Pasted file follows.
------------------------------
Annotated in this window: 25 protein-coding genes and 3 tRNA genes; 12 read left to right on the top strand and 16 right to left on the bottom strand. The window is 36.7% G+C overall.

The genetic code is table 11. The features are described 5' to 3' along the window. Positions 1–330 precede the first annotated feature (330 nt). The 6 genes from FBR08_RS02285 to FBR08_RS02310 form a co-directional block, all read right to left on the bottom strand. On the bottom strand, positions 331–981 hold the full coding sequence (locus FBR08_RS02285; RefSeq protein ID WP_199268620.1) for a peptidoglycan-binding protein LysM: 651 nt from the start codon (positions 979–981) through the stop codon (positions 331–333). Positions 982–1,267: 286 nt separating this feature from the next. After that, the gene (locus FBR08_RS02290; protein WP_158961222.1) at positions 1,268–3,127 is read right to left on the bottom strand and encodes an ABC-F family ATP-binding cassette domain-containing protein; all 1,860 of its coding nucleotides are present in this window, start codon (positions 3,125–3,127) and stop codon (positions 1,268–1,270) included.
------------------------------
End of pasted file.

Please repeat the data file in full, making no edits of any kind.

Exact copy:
Annotated in this window: 25 protein-coding genes and 3 tRNA genes; 12 read left to right on the top strand and 16 right to left on the bottom strand. The window is 36.7% G+C overall.

The genetic code is table 11. The features are described 5' to 3' along the window. Positions 1–330 precede the first annotated feature (330 nt). The 6 genes from FBR08_RS02285 to FBR08_RS02310 form a co-directional block, all read right to left on the bottom strand. On the bottom strand, positions 331–981 hold the full coding sequence (locus FBR08_RS02285; RefSeq protein ID WP_199268620.1) for a peptidoglycan-binding protein LysM: 651 nt from the start codon (positions 979–981) through the stop codon (positions 331–333). Positions 982–1,267: 286 nt separating this feature from the next. After that, the gene (locus FBR08_RS02290; protein WP_158961222.1) at positions 1,268–3,127 is read right to left on the bottom strand and encodes an ABC-F family ATP-binding cassette domain-containing protein; all 1,860 of its coding nucleotides are present in this window, start codon (positions 3,125–3,127) and stop codon (positions 1,268–1,270) included.